Name of each finger

Discussion in 'English Only' started by rafaelgan, Mar 13, 2007.

  1. rafaelgan Senior Member

    What was the name of each finger?
  2. Joelline

    Joelline Senior Member

    USA (W. Pennsylvania)
    American English
    The thumb
    the index finger (next to the thumb)
    the middle finger (in the middle)
    the ring finger (though this is customarily used for the left hand only)
    the "little finger" or the "pinkie" (the smallest and last finger)
  3. xrayspex

    xrayspex Senior Member

    Florida USA
    USA English (southern)
    Thumb, index, middle, ring, little.
  4. tomatico

    tomatico Senior Member

    Luanda, Angola
    English, US
    In common US English, they are:
    the pinky (sort of funny name-I don't know where it comes from)
    the ring finger (obvious?)
    the middle finger (sometimes called the 'birdy finger' because of its unusual power to 'shoot birdies')
    the index finger (often 'pointer' for children), and the thumb.

    In medical terms they are numbered 1-5 (thumb is number 1).
  5. Canoas New Member

    Are you sure about the birdy finger? In my understanding it must be the pointing and not for shooting, but for inviting birdies to step on. Also because i don't think it would be confortable to pull a trigger with the middle finger, even if i don't use guns.
  6. cyberpedant

    cyberpedant Senior Member

    North Adams, MA
    English USA, Northeast, NYC
    Perhaps tomatico is referring to the fact that the middle finger is used for "flipping the bird," a gesture that means, among other things, "fuck off."
  7. Canoas New Member

    Oh yes, i thought about that pretty obvious meaning, Mr Pedant, still i don't she relation with shooting.
  8. cyberpedant

    cyberpedant Senior Member

    North Adams, MA
    English USA, Northeast, NYC
    "Shooting" (here) is another way of saying "flipping." It's not to be taken literally. E.g., "Joe shot several birdies at the cops and almost got us arrested."
  9. Canoas New Member

    Aha... so what does that mean?
    Shooting several birdies?! Of course the cops would arrest Joe! ha!

    We are getting farther from the point. I wonder if its real this thing of calling middle finger the birdie one...
  10. JulianStuart

    JulianStuart Senior Member

    Sonoma County CA
    English (UK then US)
    Tomatico did use the word "sometimes" before that description, suggesting it may not be in common or widespread use:D
  11. Canoas New Member

    Thank you Julian for reminding me, still, i'd like to deepen into English and i'm doubting about these "sometimes". It seems i'll have to forget about the whole thing.
  12. Copperknickers Senior Member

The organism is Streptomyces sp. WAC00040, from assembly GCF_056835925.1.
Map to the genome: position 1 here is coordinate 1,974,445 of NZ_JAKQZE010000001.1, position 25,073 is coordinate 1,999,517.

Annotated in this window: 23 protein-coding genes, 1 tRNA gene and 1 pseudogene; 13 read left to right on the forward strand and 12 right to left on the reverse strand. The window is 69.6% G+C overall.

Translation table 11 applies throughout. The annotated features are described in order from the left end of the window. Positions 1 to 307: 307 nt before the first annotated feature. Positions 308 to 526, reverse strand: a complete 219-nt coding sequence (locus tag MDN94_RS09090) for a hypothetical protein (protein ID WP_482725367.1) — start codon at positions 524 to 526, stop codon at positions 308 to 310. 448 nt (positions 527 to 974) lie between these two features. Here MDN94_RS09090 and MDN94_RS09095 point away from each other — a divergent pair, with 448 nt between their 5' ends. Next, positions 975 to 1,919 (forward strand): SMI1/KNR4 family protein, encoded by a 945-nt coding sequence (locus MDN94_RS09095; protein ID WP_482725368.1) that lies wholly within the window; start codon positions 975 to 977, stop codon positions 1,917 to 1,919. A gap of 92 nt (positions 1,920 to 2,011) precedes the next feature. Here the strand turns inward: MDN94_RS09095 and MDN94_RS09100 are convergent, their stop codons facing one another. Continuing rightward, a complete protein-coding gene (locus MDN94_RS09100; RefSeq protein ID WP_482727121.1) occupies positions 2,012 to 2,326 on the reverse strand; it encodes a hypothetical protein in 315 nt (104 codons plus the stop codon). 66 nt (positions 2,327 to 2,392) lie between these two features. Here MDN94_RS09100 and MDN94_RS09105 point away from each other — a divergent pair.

Scotland - Scots and English
    'Shooting the birdie' in this context means the same as 'flipping the birdie'. They both refer to raising the middle finger in a rude gesture. They have nothing to do with actual birds, and they are in very common usage (in this context). I don't know about America, but in the UK the middle finger is called 'the Finger'. The latter wouldn't be used outside the context of making the gesture, but its perfectly common within said context.
  13. cyberpedant

    cyberpedant Senior Member

    North Adams, MA
    English USA, Northeast, NYC
    In grammar school (40s, Brooklyn) we sang a little tune, with appropriate gestures, about the fingers. One verse started "where is tall-man (the middle finger)?" The boys would snigger mightily as we all "flipped the bird" at Teacher.
  14. Biffo Senior Member

    English - England
    I have never heard a British person use birdie or pinkie to describe fingers. I wouldn't say either.
  15. Copperknickers Senior Member

    Scotland - Scots and English
    'Pinkie' is very common in Northern England and Scotland.
  16. Myridon

    Myridon Senior Member

    English - US
    I've never heard "birdy/ie" as a name for the middle finger. When making the gesture, the hand looks like a bird in flight.
    The word "pink" has an interesting history. It originated with a Dutch word meaning "small" so the pinkie finger for the little finger is not thought to be related to the color (the color name is from the flower "pink" (Dianthus) as is the "pinking" in "pinking shears"). Etymonline blames "pinkie" on the Scots.
  17. dharasty Senior Member

    American English
    In AE:

    "Pinky" is very common for the little finger.

    I agree with comment that the middle finger is not, itself, called "the bird" or "the birdie". Rather, the gesture of raising the middle finger at someone/something is considered a vulgar gesture, and is called "flipping the bird/birdie" or "shooting the bird/birdie".

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